The more knowlegeable customers call their bluff on the key issue, the more they will routinely add that to the used car preparation check list giving the average joe a working, servicable used car product.
You can change an entire market area by putting your ( customers, dealers, repair shops ) collective foot down. Dealers soon realize they either do it as initial product prep, or end up paying a list price repair bill after the sale. ( we, the Ford dealer, have a wholesale price deal with our local joe-schmoe used car lots. )
The Honda Accord was sold new with 3 keys. Two spares,and a valet key. The dealer knew that,or should have.
Pretty chintzy dealer that wont get my business anymore,including servicing
Well, I actually was unable to unlock that lever inside (on the floor near the drivers seat, next to the fuel door lever) but it happens to be broke. The remote for the trunk won’t even open the trunk.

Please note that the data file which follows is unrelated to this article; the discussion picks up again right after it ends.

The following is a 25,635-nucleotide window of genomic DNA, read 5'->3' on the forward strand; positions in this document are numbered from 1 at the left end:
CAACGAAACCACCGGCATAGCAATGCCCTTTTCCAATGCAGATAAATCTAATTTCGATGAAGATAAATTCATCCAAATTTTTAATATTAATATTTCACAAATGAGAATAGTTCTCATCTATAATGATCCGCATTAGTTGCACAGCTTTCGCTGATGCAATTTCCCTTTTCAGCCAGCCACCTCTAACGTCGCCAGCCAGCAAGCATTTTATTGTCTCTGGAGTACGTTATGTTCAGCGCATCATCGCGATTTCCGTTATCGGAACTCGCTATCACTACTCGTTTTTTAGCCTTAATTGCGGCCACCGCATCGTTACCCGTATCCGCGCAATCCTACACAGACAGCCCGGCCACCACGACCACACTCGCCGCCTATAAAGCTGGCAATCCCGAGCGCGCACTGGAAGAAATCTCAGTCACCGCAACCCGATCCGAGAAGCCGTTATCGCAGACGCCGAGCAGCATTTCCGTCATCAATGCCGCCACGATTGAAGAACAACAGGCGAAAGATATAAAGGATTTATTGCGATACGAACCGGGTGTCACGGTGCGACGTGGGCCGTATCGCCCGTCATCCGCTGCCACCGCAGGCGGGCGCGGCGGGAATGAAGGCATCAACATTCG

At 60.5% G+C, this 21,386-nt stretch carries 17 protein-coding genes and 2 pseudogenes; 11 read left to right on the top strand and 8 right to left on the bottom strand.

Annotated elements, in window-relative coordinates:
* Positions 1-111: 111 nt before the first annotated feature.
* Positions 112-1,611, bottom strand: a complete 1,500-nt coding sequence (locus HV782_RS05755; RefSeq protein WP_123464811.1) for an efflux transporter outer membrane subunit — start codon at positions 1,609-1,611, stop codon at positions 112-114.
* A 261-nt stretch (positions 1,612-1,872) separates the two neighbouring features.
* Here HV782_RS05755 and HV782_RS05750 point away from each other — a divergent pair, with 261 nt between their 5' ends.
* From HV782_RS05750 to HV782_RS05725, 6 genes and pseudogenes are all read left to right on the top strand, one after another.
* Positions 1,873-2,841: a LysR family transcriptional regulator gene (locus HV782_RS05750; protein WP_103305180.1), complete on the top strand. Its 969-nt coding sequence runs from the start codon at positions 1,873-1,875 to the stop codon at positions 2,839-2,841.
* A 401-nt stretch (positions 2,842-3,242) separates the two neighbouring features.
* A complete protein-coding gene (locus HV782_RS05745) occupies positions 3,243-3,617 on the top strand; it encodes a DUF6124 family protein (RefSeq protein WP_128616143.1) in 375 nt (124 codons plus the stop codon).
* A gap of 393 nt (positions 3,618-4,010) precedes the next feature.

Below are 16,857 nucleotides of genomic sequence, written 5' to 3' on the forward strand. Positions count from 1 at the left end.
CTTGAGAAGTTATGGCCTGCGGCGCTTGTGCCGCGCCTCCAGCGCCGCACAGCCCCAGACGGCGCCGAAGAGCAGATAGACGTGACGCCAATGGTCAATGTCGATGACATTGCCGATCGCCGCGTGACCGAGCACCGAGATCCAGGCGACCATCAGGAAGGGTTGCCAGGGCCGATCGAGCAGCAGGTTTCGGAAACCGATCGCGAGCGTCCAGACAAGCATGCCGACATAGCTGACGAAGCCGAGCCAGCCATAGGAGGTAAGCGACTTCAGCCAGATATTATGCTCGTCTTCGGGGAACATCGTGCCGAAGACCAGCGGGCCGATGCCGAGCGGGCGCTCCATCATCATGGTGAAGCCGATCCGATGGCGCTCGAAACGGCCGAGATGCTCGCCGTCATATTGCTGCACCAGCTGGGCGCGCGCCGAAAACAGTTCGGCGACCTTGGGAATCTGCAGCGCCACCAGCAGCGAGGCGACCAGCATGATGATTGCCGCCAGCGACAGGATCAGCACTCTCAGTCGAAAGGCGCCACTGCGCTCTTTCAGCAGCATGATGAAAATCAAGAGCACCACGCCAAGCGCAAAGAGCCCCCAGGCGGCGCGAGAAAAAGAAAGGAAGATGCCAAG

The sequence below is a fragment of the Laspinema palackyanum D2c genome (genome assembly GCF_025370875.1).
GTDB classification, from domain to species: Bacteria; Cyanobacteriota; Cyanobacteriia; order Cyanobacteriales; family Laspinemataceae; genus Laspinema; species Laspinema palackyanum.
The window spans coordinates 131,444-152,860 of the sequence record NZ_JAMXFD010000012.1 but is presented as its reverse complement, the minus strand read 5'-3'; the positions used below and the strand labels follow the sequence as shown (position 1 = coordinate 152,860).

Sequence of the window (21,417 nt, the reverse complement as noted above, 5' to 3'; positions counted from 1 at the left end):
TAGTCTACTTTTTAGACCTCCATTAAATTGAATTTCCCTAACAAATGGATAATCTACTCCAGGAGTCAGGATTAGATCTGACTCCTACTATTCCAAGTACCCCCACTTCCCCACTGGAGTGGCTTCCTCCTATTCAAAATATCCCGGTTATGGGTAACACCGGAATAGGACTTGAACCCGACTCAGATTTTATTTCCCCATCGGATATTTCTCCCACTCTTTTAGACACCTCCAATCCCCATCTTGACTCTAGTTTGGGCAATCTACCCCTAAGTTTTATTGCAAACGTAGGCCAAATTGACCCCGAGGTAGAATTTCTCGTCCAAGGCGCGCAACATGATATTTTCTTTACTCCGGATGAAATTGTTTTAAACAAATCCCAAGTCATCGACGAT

You can only get the trunk open the old fashioned way, insert key, turn key.
So it’s back to the dealer for this one.
However…the issue of Master Key, Valet Key and Key Tag still exists. Thank you.
You’re right of course. I did that. Thanks!
A used car dealer is not required to tell you how much keys might cost, unless they are selling them to you. They do not need to give you what a NEW car dealer must supply…lucky if there is a working engine under the hood. They can give you a screwdriver to start it.
Generally, the only requirements are state mandates, on things like emission stickers… and even then, it can be sketchie.
Amazes me people think a car dealer is legally bound to do just the opposite of what car dealers do!
If by MASTER, you actually mean the key with the remote keyless entry, then yes, it costs way more than a non remote one.